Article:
At the NAMUR China Conference 2015 in Shanghai, WAGO will present modular solutions for the process industry that will provide system operators with greater flexibility and reduce their automation costs.
At this year’s NAMUR China Conference in November, WAGO is presenting solutions for the process industry, including DIMA (Decentralized Intelligence for Modular Applications). The DIMA method was developed in response to NAMUR’s 2013 NE 148 recommendation regarding automation solutions for modular process systems. This requirement stems from the needs of process system operators, who must respond faster to changes driven by new customer requirements, markets or production conditions.
Unlike conventional and closed system architectures that have traditional visualization and process control systems with I/O and control levels, DIMA focuses on equipping self-contained modules with their own intelligence. For this purpose, the system architecture is divided into two areas: the management level (“only” assumes complete process monitoring and procedure control) and the individual process modules (incorporating an I/O level and their part of the automation). Cross-system functions, e.g., recipe management, are performed by higher-level automation; the automation within the modules handles all base functions.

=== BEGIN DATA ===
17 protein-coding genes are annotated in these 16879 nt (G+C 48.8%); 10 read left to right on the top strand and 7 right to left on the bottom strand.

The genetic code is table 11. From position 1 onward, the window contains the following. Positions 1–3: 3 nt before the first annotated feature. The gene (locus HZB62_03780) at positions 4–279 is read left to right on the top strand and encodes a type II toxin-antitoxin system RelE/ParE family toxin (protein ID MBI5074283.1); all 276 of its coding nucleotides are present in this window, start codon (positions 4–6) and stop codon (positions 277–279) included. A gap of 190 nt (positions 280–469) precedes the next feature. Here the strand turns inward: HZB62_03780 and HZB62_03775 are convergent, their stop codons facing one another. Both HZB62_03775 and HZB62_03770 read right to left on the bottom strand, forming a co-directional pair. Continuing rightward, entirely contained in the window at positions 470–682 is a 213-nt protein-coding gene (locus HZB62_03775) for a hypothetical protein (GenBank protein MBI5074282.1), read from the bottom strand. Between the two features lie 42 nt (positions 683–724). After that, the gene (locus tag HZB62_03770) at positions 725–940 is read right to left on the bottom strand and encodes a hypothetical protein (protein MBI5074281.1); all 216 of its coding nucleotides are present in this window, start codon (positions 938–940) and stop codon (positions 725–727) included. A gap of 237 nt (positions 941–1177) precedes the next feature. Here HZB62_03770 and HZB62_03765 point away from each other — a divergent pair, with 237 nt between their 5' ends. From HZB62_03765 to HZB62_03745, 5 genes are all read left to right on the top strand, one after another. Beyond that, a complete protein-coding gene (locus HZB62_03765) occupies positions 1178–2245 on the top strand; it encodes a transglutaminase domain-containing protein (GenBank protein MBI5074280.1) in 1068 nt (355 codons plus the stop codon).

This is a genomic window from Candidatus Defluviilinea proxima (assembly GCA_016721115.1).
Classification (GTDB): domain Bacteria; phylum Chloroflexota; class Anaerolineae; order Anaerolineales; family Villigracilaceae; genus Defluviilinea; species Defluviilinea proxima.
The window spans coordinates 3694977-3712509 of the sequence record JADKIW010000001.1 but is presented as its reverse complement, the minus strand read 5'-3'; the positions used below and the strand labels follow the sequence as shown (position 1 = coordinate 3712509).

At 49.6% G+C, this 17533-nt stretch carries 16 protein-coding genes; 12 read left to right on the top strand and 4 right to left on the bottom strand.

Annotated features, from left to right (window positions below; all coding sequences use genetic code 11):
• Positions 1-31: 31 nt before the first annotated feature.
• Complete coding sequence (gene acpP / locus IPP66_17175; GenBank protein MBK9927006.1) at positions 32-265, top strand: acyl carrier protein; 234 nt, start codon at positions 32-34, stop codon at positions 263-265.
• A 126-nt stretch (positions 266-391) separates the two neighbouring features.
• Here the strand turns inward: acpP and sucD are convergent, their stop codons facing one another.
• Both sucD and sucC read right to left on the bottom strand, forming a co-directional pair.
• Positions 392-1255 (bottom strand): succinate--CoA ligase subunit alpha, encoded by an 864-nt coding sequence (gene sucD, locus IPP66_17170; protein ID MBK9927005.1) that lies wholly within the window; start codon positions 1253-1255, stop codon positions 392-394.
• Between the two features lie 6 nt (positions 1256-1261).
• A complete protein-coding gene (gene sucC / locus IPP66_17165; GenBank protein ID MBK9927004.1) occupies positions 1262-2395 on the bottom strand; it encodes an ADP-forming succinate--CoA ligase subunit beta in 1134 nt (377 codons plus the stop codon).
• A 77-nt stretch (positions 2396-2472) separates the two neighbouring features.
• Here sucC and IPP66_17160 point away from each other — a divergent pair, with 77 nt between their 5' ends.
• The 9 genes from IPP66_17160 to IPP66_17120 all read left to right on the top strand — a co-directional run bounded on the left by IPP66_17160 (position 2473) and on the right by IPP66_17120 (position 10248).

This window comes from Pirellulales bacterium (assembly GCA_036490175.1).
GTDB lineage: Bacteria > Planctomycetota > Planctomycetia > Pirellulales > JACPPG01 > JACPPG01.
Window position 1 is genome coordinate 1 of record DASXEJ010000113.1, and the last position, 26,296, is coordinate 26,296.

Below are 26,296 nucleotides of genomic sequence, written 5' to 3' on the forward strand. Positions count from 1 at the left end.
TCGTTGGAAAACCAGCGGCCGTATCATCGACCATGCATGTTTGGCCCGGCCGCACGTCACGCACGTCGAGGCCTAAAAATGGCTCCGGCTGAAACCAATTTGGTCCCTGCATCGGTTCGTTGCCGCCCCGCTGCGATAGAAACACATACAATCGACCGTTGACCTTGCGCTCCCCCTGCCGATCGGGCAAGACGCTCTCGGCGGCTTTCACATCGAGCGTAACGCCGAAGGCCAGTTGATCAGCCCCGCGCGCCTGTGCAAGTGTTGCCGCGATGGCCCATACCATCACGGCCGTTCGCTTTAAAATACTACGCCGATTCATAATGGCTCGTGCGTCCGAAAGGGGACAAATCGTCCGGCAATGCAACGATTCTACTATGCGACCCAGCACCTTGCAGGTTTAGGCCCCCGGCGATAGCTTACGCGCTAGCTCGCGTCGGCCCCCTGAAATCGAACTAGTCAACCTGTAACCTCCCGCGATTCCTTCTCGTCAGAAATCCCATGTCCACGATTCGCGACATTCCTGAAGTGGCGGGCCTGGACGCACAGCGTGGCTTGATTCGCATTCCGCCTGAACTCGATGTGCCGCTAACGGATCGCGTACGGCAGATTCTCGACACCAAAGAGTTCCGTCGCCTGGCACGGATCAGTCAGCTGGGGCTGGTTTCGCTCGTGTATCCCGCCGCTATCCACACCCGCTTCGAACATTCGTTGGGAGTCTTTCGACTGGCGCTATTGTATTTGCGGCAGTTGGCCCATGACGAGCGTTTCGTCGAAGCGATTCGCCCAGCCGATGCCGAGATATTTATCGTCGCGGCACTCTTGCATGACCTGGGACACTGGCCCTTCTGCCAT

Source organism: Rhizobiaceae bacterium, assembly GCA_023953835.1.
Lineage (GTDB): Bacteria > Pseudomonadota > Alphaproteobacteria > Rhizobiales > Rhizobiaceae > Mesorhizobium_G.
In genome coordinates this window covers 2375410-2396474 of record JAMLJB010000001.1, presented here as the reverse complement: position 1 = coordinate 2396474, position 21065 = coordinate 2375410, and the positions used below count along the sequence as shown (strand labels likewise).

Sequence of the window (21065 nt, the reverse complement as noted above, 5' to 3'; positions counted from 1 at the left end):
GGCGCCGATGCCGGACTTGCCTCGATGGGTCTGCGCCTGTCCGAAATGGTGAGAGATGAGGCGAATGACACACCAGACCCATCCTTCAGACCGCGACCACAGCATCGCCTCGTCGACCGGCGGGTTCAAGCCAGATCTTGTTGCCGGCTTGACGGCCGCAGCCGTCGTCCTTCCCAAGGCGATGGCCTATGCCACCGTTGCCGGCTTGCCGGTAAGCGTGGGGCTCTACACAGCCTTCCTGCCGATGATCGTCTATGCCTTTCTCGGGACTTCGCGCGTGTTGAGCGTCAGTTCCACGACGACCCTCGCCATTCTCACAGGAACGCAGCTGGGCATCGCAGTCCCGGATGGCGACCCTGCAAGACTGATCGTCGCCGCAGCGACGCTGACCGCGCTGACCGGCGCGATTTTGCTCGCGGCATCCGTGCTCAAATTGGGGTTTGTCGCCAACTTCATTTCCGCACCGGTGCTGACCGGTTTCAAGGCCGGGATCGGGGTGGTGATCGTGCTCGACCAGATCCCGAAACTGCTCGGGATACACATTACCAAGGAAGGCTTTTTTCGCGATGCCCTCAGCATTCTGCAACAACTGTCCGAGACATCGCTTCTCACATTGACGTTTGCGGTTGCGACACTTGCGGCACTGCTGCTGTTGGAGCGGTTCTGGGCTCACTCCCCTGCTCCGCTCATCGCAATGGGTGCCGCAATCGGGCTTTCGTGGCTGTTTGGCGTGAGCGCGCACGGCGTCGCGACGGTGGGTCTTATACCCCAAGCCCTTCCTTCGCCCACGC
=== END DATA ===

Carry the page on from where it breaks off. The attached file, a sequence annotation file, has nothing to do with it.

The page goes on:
Centerpiece of DIMA — the Module Type Package
Module Type Packages (MTP) describe the modules. The MTPs contain information on process control integration, operating and monitoring functions, as well as batch functions. The module supplier configures the module, the system operator uses the appropriate MTP in integration engineering and then configures the overall system. Communication between management level and a module is service-oriented (SOA, Service-Oriented Architecture).
With DIMA, automation modules can be equipped with their own intelligence and, just like modular LEGO® building bricks, are easily integrated into systems and flexibly replaced later. This generates a manufacturing process that is networked to a high degree, is exceedingly flexible and is incredibly customizable. This means system operators can become significantly more flexible over the entire lifecycle of their systems — they’ll be able to quickly react to changing market demands and can offer customer-specific products at competitive prices.
The DIMA approach stands ready to satisfy one of the essential drivers of Industry 4.0: the digitalization of the value-added chain.